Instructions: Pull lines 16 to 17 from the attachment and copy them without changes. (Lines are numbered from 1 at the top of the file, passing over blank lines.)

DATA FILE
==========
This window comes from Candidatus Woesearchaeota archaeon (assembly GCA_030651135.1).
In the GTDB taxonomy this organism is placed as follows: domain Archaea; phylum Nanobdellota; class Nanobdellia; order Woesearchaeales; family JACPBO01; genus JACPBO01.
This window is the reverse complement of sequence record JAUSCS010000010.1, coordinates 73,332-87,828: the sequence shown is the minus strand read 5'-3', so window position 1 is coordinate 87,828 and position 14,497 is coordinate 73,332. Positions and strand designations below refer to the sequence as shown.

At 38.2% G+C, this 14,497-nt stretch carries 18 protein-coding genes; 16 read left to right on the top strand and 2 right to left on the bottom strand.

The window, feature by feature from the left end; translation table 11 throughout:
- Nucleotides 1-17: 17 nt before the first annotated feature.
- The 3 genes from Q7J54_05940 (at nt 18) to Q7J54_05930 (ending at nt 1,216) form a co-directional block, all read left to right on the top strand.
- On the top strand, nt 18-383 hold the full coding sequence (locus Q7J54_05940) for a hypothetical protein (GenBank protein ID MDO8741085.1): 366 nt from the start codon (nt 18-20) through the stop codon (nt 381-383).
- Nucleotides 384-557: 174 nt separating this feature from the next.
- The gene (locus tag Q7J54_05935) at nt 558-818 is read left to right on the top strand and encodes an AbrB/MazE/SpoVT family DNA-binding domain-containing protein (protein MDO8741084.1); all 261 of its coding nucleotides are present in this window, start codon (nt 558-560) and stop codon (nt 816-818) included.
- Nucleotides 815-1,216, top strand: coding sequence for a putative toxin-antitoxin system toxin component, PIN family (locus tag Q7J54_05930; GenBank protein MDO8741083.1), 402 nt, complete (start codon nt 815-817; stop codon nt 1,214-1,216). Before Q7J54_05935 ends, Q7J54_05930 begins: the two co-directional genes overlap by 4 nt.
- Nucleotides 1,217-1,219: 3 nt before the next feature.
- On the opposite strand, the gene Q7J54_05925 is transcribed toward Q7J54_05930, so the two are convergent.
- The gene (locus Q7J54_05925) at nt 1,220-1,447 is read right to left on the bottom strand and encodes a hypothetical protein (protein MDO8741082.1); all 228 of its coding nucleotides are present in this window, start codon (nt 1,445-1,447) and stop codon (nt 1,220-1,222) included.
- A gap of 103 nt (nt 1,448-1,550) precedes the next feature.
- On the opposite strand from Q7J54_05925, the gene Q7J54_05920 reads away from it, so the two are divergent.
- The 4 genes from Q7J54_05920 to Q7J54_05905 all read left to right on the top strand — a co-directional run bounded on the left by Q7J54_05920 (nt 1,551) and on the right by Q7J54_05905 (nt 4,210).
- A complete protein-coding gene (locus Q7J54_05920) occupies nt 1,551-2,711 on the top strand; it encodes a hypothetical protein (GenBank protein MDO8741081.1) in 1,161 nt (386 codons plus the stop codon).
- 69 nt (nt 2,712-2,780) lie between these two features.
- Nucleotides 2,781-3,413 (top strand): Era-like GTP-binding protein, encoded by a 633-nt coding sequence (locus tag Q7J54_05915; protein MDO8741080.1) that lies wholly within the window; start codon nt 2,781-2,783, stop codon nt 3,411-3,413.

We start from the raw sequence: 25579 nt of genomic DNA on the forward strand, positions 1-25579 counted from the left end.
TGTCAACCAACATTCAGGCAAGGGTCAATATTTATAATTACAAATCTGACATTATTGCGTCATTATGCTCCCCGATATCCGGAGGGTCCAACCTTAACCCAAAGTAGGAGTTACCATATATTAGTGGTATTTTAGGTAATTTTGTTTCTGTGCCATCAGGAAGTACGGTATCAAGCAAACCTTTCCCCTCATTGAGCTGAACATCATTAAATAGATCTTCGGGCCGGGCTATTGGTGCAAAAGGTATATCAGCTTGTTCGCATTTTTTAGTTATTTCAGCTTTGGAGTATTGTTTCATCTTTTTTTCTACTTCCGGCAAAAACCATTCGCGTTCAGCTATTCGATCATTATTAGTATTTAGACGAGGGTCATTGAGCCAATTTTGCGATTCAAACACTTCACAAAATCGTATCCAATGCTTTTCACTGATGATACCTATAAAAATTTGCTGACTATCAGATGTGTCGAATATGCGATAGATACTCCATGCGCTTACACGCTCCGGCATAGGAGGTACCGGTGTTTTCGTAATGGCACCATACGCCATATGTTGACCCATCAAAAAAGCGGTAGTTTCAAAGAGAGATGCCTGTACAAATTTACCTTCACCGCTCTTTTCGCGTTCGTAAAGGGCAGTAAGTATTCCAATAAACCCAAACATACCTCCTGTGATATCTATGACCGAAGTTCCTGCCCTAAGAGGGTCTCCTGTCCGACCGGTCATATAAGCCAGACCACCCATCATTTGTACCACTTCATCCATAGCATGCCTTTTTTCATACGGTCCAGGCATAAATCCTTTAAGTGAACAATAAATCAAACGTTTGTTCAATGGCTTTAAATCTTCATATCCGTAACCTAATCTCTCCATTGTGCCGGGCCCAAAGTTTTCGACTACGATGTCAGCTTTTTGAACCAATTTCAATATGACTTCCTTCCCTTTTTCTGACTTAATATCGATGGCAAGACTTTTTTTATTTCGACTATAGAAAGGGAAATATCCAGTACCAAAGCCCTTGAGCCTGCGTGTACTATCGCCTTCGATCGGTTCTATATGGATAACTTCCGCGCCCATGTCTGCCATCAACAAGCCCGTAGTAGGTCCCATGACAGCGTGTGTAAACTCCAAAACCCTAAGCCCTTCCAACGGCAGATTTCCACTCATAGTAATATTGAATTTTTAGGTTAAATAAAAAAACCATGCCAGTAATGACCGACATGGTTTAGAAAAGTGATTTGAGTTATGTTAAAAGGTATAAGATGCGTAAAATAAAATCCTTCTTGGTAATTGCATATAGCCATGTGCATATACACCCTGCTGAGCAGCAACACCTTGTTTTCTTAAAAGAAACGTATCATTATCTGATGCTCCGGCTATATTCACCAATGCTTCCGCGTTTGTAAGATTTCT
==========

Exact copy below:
- On the opposite strand from Q7J54_05925, the gene Q7J54_05920 reads away from it, so the two are divergent.
- The 4 genes from Q7J54_05920 to Q7J54_05905 all read left to right on the top strand — a co-directional run bounded on the left by Q7J54_05920 (nt 1,551) and on the right by Q7J54_05905 (nt 4,210).